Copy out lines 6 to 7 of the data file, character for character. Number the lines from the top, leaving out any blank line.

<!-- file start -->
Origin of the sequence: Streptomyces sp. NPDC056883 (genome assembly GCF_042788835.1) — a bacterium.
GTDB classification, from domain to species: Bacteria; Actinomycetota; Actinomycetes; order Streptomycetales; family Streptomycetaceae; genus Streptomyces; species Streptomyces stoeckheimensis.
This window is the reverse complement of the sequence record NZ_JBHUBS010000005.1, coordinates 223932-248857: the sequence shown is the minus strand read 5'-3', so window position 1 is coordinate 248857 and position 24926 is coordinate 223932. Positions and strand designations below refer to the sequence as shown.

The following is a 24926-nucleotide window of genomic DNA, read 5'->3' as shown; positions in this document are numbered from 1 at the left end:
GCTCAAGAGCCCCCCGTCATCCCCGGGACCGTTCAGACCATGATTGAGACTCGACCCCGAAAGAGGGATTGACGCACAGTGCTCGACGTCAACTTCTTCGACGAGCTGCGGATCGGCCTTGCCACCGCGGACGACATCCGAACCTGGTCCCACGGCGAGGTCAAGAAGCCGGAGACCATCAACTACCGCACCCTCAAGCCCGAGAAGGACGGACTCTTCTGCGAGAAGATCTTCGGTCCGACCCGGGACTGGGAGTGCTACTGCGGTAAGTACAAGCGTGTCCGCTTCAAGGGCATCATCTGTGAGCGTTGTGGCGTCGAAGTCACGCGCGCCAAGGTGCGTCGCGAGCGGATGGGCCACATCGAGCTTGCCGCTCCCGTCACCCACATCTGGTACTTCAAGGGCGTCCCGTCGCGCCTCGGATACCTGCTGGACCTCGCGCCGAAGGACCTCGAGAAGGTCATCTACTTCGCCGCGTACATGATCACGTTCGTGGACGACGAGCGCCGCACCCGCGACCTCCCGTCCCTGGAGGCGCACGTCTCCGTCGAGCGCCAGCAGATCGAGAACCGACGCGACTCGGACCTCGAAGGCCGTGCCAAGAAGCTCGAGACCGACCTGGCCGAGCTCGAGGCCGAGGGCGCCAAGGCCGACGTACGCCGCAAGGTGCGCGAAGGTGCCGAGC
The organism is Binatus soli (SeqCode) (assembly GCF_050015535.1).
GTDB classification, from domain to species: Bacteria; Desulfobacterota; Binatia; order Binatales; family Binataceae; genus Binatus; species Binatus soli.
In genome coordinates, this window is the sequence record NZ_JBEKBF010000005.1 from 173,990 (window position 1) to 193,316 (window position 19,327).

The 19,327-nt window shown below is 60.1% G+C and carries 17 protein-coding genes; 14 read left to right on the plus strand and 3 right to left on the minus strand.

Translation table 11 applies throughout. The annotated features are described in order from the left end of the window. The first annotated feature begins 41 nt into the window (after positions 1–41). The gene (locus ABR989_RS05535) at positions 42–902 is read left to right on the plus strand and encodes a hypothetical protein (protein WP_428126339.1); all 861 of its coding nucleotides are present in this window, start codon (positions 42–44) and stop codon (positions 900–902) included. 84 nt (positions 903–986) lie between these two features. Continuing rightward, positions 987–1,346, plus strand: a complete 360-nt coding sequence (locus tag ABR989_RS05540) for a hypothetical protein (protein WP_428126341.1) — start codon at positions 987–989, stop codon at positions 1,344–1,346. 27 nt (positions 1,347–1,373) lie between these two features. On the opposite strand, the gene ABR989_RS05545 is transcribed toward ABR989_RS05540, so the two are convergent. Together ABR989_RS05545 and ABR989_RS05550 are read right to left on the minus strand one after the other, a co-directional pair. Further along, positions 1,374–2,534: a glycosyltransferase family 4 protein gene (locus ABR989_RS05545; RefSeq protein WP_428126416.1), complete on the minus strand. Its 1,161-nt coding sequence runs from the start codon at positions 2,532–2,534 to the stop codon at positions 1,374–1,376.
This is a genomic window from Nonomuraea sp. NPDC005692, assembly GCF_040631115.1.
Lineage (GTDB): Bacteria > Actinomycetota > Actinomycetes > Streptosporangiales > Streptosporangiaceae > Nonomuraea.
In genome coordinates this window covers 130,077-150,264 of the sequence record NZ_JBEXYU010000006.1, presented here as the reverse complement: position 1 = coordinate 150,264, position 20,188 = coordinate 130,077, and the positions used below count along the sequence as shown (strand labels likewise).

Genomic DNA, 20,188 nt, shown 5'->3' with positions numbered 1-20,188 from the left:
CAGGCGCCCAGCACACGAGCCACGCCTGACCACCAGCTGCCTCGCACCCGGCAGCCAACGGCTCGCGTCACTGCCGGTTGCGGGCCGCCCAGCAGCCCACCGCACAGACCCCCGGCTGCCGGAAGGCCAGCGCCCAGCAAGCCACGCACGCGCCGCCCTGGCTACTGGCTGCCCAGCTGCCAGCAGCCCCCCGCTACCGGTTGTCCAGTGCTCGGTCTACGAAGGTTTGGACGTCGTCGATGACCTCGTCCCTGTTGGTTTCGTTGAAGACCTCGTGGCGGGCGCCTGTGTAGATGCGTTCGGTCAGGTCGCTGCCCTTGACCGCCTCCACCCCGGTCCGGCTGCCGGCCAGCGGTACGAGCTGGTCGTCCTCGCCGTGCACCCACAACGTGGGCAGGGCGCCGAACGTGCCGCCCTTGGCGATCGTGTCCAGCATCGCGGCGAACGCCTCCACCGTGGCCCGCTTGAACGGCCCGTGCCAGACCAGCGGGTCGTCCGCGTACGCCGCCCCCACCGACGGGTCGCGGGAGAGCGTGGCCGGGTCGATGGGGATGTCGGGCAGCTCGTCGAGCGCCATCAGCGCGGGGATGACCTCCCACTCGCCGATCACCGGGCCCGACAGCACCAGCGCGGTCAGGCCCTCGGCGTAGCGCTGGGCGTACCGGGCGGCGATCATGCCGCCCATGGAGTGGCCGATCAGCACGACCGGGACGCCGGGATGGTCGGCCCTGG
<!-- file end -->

The organism is Binatus soli (SeqCode) (assembly GCF_050015535.1).
GTDB classification, from domain to species: Bacteria; Desulfobacterota; Binatia; order Binatales; family Binataceae; genus Binatus; species Binatus soli.